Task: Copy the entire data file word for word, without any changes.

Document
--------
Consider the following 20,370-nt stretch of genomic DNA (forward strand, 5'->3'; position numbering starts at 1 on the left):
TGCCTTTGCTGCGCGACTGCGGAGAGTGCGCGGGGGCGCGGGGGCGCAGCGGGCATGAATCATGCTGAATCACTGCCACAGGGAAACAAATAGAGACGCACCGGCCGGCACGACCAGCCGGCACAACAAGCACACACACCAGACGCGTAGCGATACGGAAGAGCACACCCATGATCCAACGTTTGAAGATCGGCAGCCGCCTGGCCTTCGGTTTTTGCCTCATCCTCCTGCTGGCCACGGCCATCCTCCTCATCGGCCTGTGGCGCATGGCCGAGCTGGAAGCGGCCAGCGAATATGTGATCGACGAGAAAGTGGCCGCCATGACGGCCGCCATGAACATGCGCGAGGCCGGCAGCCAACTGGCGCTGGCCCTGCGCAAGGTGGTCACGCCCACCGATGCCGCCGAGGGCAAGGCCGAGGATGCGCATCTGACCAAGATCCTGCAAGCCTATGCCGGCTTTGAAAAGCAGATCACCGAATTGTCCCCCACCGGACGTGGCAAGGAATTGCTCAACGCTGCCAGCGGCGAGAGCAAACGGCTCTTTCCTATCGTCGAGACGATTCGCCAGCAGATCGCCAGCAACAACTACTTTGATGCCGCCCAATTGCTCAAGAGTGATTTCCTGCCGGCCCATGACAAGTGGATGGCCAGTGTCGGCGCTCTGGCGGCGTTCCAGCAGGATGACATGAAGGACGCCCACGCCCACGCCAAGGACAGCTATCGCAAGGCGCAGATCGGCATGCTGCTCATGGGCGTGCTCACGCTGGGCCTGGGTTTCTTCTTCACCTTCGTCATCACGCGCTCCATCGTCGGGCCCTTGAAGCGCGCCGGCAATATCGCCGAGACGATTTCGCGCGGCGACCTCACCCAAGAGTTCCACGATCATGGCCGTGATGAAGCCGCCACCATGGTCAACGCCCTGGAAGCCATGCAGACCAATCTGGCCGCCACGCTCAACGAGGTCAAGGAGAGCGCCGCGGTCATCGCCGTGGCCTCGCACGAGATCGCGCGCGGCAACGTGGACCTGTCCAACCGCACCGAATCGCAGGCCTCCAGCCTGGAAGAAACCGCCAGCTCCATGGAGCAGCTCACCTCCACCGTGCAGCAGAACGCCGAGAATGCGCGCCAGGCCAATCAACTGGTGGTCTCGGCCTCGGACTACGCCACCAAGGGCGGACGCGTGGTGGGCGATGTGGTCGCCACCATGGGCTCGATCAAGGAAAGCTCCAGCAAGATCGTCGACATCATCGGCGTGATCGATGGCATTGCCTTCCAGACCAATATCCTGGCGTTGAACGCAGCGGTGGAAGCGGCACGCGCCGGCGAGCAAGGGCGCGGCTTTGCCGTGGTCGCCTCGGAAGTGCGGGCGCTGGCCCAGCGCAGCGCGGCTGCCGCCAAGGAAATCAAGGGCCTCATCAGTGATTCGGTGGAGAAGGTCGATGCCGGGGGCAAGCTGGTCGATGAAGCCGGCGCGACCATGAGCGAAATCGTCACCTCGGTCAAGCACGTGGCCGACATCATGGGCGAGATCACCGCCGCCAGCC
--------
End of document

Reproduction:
Consider the following 20,370-nt stretch of genomic DNA (forward strand, 5'->3'; position numbering starts at 1 on the left):
TGCCTTTGCTGCGCGACTGCGGAGAGTGCGCGGGGGCGCGGGGGCGCAGCGGGCATGAATCATGCTGAATCACTGCCACAGGGAAACAAATAGAGACGCACCGGCCGGCACGACCAGCCGGCACAACAAGCACACACACCAGACGCGTAGCGATACGGAAGAGCACACCCATGATCCAACGTTTGAAGATCGGCAGCCGCCTGGCCTTCGGTTTTTGCCTCATCCTCCTGCTGGCCACGGCCATCCTCCTCATCGGCCTGTGGCGCATGGCCGAGCTGGAAGCGGCCAGCGAATATGTGATCGACGAGAAAGTGGCCGCCATGACGGCCGCCATGAACATGCGCGAGGCCGGCAGCCAACTGGCGCTGGCCCTGCGCAAGGTGGTCACGCCCACCGATGCCGCCGAGGGCAAGGCCGAGGATGCGCATCTGACCAAGATCCTGCAAGCCTATGCCGGCTTTGAAAAGCAGATCACCGAATTGTCCCCCACCGGACGTGGCAAGGAATTGCTCAACGCTGCCAGCGGCGAGAGCAAACGGCTCTTTCCTATCGTCGAGACGATTCGCCAGCAGATCGCCAGCAACAACTACTTTGATGCCGCCCAATTGCTCAAGAGTGATTTCCTGCCGGCCCATGACAAGTGGATGGCCAGTGTCGGCGCTCTGGCGGCGTTCCAGCAGGATGACATGAAGGACGCCCACGCCCACGCCAAGGACAGCTATCGCAAGGCGCAGATCGGCATGCTGCTCATGGGCGTGCTCACGCTGGGCCTGGGTTTCTTCTTCACCTTCGTCATCACGCGCTCCATCGTCGGGCCCTTGAAGCGCGCCGGCAATATCGCCGAGACGATTTCGCGCGGCGACCTCACCCAAGAGTTCCACGATCATGGCCGTGATGAAGCCGCCACCATGGTCAACGCCCTGGAAGCCATGCAGACCAATCTGGCCGCCACGCTCAACGAGGTCAAGGAGAGCGCCGCGGTCATCGCCGTGGCCTCGCACGAGATCGCGCGCGGCAACGTGGACCTGTCCAACCGCACCGAATCGCAGGCCTCCAGCCTGGAAGAAACCGCCAGCTCCATGGAGCAGCTCACCTCCACCGTGCAGCAGAACGCCGAGAATGCGCGCCAGGCCAATCAACTGGTGGTCTCGGCCTCGGACTACGCCACCAAGGGCGGACGCGTGGTGGGCGATGTGGTCGCCACCATGGGCTCGATCAAGGAAAGCTCCAGCAAGATCGTCGACATCATCGGCGTGATCGATGGCATTGCCTTCCAGACCAATATCCTGGCGTTGAACGCAGCGGTGGAAGCGGCACGCGCCGGCGAGCAAGGGCGCGGCTTTGCCGTGGTCGCCTCGGAAGTGCGGGCGCTGGCCCAGCGCAGCGCGGCTGCCGCCAAGGAAATCAAGGGCCTCATCAGTGATTCGGTGGAGAAGGTCGATGCCGGGGGCAAGCTGGTCGATGAAGCCGGCGCGACCATGAGCGAAATCGTCACCTCGGTCAAGCACGTGGCCGACATCATGGGCGAGATCACCGCCGCCAGCC